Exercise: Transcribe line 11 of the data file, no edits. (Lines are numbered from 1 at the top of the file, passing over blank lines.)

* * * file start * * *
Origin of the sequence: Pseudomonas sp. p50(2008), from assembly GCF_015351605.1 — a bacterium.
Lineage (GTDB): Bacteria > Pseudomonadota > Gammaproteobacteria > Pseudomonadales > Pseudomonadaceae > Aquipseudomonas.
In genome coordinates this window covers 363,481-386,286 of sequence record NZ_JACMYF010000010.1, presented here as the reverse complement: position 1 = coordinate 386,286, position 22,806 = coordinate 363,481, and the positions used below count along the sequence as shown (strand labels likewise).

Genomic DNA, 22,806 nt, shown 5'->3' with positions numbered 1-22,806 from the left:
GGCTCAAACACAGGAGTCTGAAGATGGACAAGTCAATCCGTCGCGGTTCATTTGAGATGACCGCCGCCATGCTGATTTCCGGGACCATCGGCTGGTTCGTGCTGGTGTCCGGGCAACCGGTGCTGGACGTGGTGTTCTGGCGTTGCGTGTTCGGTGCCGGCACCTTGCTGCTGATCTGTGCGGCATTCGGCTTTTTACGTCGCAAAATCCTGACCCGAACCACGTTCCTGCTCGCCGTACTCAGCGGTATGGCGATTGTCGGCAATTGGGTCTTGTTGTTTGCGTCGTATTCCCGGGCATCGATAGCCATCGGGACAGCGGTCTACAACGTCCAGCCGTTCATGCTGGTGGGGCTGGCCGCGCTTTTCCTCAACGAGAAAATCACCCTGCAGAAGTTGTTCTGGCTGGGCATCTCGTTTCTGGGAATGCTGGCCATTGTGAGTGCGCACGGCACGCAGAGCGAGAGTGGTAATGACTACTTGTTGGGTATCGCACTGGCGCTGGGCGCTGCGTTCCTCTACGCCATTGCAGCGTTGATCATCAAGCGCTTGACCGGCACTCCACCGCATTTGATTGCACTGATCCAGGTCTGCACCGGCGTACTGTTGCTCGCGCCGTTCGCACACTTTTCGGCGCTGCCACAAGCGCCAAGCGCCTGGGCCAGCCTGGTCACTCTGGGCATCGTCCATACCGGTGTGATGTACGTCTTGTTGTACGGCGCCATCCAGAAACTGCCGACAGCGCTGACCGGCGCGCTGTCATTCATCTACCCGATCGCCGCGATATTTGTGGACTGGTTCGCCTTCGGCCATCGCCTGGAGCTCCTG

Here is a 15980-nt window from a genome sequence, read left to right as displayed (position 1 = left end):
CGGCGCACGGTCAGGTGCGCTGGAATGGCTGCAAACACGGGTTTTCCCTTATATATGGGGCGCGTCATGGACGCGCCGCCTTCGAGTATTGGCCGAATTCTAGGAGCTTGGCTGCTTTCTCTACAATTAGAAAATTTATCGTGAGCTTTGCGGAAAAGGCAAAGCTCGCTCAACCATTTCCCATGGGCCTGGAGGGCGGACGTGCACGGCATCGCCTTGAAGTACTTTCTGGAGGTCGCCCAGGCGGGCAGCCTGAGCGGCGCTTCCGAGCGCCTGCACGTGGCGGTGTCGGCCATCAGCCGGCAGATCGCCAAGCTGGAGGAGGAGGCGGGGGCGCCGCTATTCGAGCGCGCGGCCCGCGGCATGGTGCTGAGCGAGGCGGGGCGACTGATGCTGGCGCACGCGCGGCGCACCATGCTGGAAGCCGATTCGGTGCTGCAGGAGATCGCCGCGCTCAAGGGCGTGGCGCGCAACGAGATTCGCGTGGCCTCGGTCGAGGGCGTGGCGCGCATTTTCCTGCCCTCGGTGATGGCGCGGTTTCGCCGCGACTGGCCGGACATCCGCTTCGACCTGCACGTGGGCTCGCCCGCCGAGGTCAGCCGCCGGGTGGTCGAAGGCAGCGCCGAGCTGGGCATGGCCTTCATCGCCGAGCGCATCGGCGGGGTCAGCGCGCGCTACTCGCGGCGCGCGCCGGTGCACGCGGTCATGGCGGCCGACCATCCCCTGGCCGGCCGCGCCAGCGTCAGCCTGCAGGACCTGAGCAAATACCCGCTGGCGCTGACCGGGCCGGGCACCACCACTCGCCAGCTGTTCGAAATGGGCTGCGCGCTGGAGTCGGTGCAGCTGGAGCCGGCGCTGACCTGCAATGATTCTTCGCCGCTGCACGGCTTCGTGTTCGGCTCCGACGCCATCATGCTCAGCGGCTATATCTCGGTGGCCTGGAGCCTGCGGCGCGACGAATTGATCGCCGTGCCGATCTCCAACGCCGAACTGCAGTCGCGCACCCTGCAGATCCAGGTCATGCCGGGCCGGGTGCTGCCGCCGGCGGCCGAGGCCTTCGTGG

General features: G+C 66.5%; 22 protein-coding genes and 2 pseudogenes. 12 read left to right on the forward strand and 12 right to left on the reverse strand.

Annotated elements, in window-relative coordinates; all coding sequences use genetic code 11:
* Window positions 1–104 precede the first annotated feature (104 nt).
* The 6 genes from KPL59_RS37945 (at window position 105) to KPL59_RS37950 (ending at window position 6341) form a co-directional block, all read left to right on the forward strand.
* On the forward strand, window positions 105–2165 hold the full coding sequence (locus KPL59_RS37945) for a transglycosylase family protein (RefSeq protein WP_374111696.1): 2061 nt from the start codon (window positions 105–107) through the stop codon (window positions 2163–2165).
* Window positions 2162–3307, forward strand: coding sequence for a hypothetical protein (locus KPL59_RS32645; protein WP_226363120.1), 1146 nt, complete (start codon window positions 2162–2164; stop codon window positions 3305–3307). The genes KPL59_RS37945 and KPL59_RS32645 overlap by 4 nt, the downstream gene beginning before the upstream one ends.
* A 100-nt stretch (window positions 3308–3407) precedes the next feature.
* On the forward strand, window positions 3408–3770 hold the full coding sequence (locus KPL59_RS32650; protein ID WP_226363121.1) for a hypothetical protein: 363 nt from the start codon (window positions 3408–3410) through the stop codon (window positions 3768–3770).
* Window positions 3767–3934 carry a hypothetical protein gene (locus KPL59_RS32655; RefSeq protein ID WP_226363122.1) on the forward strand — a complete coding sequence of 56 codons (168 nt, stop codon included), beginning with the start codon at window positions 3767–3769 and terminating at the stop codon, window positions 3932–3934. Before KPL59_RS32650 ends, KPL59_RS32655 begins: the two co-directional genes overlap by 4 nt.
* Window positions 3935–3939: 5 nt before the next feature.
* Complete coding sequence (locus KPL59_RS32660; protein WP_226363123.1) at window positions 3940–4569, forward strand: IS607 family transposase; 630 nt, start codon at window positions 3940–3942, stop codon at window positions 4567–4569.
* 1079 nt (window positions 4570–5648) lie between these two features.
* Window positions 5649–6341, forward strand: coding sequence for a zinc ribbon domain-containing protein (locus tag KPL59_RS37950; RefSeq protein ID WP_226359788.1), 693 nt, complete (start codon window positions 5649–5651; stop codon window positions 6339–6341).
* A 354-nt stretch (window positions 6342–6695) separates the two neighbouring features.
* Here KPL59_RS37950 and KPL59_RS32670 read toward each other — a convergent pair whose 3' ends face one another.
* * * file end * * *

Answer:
* The 6 genes from KPL59_RS37945 (at window position 105) to KPL59_RS37950 (ending at window position 6341) form a co-directional block, all read left to right on the forward strand.